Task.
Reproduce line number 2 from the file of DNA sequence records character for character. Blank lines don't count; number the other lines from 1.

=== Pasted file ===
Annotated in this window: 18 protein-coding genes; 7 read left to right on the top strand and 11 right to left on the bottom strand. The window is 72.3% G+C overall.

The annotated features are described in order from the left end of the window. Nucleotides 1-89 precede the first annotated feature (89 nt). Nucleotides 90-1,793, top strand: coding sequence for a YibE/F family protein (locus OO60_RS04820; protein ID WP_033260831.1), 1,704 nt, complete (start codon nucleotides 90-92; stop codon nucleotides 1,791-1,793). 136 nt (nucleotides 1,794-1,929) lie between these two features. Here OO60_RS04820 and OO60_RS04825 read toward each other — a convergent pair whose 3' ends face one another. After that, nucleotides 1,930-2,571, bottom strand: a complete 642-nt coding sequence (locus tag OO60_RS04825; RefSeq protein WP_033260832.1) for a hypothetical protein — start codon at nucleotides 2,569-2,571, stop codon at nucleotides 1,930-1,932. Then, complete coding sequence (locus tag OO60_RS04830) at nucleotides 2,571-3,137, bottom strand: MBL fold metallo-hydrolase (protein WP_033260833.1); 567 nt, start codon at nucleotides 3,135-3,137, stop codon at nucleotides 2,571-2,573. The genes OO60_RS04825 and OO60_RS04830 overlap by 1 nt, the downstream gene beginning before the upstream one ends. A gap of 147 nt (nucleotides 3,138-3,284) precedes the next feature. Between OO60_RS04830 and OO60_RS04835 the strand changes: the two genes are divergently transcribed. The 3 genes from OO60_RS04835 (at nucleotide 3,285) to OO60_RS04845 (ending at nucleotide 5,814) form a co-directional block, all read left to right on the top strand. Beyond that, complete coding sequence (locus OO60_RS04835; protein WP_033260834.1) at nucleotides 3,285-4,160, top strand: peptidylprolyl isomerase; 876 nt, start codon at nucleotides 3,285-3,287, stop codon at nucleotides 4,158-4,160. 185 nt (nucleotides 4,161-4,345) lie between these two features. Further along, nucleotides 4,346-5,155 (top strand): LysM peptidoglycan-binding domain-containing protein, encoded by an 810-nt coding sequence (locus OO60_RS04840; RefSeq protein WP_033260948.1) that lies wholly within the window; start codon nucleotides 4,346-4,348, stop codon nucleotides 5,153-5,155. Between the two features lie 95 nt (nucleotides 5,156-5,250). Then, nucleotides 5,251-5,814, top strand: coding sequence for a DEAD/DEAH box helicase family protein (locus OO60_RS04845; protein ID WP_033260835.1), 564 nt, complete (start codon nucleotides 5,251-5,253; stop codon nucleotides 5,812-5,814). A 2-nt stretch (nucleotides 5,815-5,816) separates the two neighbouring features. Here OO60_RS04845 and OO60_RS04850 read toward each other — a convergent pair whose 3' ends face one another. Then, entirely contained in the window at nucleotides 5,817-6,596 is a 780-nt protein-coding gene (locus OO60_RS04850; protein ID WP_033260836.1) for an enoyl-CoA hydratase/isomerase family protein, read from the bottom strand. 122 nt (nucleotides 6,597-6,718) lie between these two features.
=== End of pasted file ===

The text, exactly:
The annotated features are described in order from the left end of the window. Nucleotides 1-89 precede the first annotated feature (89 nt). Nucleotides 90-1,793, top strand: coding sequence for a YibE/F family protein (locus OO60_RS04820; protein ID WP_033260831.1), 1,704 nt, complete (start codon nucleotides 90-92; stop codon nucleotides 1,791-1,793). 136 nt (nucleotides 1,794-1,929) lie between these two features. Here OO60_RS04820 and OO60_RS04825 read toward each other — a convergent pair whose 3' ends face one another. After that, nucleotides 1,930-2,571, bottom strand: a complete 642-nt coding sequence (locus tag OO60_RS04825; RefSeq protein WP_033260832.1) for a hypothetical protein — start codon at nucleotides 2,569-2,571, stop codon at nucleotides 1,930-1,932. Then, complete coding sequence (locus tag OO60_RS04830) at nucleotides 2,571-3,137, bottom strand: MBL fold metallo-hydrolase (protein WP_033260833.1); 567 nt, start codon at nucleotides 3,135-3,137, stop codon at nucleotides 2,571-2,573. The genes OO60_RS04825 and OO60_RS04830 overlap by 1 nt, the downstream gene beginning before the upstream one ends. A gap of 147 nt (nucleotides 3,138-3,284) precedes the next feature. Between OO60_RS04830 and OO60_RS04835 the strand changes: the two genes are divergently transcribed. The 3 genes from OO60_RS04835 (at nucleotide 3,285) to OO60_RS04845 (ending at nucleotide 5,814) form a co-directional block, all read left to right on the top strand. Beyond that, complete coding sequence (locus OO60_RS04835; protein WP_033260834.1) at nucleotides 3,285-4,160, top strand: peptidylprolyl isomerase; 876 nt, start codon at nucleotides 3,285-3,287, stop codon at nucleotides 4,158-4,160. 185 nt (nucleotides 4,161-4,345) lie between these two features. Further along, nucleotides 4,346-5,155 (top strand): LysM peptidoglycan-binding domain-containing protein, encoded by an 810-nt coding sequence (locus OO60_RS04840; RefSeq protein WP_033260948.1) that lies wholly within the window; start codon nucleotides 4,346-4,348, stop codon nucleotides 5,153-5,155. Between the two features lie 95 nt (nucleotides 5,156-5,250). Then, nucleotides 5,251-5,814, top strand: coding sequence for a DEAD/DEAH box helicase family protein (locus OO60_RS04845; protein ID WP_033260835.1), 564 nt, complete (start codon nucleotides 5,251-5,253; stop codon nucleotides 5,812-5,814). A 2-nt stretch (nucleotides 5,815-5,816) separates the two neighbouring features. Here OO60_RS04845 and OO60_RS04850 read toward each other — a convergent pair whose 3' ends face one another. Then, entirely contained in the window at nucleotides 5,817-6,596 is a 780-nt protein-coding gene (locus OO60_RS04850; protein ID WP_033260836.1) for an enoyl-CoA hydratase/isomerase family protein, read from the bottom strand. 122 nt (nucleotides 6,597-6,718) lie between these two features.